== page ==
Last night’s chocolate binge? Not really your fault, was it?
This is Sandra Tsing Loh with the Loh Down on Science, saying, good news, oh ye weak of sugarholic flesh.
Researchers from the University of Michigan say our urge to overindulge is physical. It stems from a brain region called the neostriatum. The neostriatum was thought to only affect movement, but it also produces an intriguing opiumlike neurotransmitter called enkephalin.
It was hinted at in previous brain studies with obese people viewing food, and drug-addicts viewing drugs. Enkephalin seemed linked to reward-seeking behaviors.
In this more recent study, the team monitored the levels of natural enkephalins in rats' brains while they ate M&Ms. As the critters chowed down, enkephalins surged. Later, the team injected a synthetic form of enkephalin into rats' neostriatums and loosed them onto the chocolate.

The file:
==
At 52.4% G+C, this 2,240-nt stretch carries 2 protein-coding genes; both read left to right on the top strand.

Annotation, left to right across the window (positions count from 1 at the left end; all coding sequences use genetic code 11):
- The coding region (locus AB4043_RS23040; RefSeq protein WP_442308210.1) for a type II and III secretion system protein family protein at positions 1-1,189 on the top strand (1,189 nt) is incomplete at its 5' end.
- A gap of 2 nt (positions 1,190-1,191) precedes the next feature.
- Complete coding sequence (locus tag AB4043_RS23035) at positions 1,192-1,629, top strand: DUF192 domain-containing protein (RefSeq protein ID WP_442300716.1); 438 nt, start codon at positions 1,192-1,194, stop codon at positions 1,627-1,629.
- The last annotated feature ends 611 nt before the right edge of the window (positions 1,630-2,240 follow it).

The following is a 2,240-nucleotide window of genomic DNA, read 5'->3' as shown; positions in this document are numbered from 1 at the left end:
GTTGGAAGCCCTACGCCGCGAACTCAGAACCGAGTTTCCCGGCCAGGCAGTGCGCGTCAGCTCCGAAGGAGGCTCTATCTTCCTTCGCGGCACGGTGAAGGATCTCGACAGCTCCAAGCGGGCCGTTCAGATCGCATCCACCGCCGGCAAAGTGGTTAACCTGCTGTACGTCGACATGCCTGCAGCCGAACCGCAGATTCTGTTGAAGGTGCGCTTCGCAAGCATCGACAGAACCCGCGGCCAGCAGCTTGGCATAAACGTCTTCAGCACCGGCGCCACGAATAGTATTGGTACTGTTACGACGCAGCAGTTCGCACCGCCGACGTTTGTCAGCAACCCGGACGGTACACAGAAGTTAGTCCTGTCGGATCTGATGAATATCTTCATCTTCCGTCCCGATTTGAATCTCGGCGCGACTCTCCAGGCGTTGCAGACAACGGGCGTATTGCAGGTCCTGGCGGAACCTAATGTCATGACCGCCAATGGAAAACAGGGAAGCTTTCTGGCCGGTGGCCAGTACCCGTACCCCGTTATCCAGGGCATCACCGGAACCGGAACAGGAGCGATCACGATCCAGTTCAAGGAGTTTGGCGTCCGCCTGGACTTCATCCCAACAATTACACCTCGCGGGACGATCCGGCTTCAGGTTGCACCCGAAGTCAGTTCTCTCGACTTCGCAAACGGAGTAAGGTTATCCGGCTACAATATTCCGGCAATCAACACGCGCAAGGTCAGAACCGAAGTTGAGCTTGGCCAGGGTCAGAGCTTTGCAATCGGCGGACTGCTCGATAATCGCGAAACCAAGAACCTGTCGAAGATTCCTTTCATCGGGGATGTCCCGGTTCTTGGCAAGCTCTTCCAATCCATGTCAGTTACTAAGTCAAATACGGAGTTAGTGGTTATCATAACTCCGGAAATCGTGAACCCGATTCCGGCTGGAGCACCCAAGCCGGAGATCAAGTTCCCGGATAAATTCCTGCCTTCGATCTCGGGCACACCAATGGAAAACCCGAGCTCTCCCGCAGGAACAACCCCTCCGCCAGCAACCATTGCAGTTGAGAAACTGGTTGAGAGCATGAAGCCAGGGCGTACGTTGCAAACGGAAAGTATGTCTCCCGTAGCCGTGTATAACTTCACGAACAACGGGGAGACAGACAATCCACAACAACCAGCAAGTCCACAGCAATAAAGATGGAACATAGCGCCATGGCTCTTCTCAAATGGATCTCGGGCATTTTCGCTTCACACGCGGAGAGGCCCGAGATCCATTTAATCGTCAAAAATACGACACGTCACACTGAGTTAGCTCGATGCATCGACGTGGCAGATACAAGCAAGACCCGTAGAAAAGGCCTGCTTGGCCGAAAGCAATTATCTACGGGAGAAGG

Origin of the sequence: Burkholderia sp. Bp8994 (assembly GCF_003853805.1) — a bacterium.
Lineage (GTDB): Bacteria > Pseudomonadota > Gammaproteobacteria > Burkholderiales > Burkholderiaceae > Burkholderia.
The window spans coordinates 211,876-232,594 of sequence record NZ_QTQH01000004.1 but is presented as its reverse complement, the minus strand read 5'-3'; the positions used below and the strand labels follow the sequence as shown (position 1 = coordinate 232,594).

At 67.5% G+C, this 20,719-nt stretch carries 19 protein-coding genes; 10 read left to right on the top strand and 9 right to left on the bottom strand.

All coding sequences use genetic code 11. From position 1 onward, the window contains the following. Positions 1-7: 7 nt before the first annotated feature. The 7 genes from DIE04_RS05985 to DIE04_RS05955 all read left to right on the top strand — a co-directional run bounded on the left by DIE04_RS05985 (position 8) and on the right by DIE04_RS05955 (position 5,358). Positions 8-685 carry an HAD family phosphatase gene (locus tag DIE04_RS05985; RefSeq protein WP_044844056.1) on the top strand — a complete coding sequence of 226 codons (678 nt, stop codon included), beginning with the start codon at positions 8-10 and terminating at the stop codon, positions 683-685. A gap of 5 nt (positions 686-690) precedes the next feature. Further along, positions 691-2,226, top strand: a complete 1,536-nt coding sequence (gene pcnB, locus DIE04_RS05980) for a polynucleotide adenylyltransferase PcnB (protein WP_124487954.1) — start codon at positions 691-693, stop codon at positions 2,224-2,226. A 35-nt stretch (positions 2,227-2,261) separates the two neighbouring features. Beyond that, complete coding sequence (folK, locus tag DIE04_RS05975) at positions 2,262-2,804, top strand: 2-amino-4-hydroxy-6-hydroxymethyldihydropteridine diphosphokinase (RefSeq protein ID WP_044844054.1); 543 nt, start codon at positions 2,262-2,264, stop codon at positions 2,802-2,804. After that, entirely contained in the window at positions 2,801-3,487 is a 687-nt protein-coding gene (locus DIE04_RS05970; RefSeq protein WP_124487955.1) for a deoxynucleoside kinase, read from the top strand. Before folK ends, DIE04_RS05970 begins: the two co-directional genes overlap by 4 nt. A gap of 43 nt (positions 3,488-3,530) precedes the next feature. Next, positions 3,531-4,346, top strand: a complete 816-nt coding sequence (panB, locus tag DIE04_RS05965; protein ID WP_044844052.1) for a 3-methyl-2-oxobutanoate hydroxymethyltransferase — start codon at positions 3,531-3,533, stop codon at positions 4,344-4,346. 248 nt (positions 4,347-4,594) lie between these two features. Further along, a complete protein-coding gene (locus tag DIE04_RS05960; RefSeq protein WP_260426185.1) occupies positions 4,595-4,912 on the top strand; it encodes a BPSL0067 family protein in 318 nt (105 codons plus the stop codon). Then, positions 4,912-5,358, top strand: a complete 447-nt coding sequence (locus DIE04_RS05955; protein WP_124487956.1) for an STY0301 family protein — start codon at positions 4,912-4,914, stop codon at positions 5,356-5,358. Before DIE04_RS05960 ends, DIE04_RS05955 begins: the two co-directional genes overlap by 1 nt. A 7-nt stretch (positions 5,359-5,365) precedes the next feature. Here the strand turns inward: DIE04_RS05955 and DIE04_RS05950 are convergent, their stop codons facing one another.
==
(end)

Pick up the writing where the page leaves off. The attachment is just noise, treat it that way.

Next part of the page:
And? The drugged rats ate 250 percent more than they normally would have! So much for watching their fuzzy waistlines!
See, it’s not you, it's your neostriatum. Time to break out the M&Ms in celebration!
The Loh Down on Science is produced by LDOS Media Lab, with 89.3 KPCC Pasadena, California. And made possible by the generous support of the Gordon and Betty Moore Foundation.